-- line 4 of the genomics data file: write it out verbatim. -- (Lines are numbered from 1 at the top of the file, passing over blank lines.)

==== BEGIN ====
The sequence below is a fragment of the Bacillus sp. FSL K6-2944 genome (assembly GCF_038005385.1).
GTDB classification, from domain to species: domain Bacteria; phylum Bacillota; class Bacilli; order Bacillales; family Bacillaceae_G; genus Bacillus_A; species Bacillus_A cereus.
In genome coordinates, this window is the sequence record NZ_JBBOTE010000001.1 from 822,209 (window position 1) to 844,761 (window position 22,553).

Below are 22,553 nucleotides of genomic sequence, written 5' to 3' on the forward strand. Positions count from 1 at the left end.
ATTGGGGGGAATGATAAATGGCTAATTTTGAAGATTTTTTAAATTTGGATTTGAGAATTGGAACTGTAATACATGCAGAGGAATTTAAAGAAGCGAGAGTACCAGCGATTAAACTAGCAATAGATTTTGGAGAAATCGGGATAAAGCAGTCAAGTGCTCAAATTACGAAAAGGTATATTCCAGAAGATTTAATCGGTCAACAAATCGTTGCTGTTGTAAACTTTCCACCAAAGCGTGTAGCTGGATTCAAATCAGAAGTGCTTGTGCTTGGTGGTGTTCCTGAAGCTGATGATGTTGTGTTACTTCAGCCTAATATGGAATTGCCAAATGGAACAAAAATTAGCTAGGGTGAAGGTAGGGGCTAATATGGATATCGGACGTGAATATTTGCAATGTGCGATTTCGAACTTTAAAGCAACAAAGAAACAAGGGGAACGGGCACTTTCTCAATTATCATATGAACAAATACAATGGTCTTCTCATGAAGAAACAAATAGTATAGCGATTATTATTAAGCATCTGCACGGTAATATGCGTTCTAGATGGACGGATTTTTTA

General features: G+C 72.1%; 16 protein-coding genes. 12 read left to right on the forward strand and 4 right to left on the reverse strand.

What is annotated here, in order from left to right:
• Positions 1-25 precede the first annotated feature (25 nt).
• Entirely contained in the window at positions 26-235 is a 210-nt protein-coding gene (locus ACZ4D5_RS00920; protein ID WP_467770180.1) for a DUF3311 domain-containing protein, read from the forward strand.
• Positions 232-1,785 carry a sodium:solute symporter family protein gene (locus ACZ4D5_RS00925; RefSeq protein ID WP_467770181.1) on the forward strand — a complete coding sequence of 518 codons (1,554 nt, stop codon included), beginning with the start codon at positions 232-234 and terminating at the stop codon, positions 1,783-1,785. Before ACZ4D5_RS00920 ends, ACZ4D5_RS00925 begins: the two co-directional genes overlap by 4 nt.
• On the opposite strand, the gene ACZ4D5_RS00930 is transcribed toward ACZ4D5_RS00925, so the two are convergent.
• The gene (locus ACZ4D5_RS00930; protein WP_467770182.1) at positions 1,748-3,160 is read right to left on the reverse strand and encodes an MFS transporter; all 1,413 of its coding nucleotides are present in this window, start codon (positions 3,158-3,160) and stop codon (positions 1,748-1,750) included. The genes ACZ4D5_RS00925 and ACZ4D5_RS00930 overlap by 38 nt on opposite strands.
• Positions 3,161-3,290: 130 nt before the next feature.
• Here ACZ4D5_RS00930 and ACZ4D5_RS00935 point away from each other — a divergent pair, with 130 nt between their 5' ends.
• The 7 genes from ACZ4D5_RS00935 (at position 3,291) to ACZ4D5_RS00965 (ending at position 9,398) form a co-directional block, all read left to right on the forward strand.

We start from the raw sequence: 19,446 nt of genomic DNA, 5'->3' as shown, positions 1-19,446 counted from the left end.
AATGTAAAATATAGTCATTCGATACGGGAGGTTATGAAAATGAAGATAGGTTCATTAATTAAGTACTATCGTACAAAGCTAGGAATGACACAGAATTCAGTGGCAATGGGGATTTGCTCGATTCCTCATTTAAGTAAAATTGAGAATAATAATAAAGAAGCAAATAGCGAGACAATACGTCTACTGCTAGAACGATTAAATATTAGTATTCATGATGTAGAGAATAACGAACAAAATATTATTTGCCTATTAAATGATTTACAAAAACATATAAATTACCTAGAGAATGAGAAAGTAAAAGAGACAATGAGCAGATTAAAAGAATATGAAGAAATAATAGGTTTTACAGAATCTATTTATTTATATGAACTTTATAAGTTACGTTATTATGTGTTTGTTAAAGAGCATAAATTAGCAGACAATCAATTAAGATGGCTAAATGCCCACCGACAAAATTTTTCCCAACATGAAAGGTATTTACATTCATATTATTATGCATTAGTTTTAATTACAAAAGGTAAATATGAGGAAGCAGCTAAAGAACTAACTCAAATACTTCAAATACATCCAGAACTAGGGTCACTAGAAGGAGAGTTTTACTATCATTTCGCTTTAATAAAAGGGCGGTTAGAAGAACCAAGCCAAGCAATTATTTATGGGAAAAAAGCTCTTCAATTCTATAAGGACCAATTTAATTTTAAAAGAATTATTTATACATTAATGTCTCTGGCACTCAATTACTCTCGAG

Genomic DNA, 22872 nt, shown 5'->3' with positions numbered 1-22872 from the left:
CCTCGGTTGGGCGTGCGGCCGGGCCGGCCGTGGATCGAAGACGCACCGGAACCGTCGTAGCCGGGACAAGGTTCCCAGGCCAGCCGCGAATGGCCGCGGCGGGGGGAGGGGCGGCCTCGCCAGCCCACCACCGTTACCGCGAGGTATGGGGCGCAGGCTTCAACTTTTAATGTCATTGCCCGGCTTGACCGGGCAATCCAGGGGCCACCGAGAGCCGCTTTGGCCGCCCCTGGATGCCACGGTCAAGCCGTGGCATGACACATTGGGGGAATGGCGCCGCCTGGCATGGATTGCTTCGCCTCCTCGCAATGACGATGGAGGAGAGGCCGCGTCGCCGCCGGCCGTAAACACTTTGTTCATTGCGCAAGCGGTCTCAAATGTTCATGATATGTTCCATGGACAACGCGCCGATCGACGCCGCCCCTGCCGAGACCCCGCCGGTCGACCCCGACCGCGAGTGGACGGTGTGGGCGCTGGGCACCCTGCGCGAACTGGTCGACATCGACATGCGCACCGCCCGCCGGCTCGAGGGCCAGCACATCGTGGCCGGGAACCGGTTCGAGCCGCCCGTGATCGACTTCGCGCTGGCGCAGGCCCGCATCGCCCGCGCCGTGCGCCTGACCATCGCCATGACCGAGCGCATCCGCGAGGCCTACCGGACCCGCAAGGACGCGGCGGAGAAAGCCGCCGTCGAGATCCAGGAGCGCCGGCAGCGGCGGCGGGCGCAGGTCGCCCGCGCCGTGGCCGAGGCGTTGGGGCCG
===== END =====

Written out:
Below are 22,553 nucleotides of genomic sequence, written 5' to 3' on the forward strand. Positions count from 1 at the left end.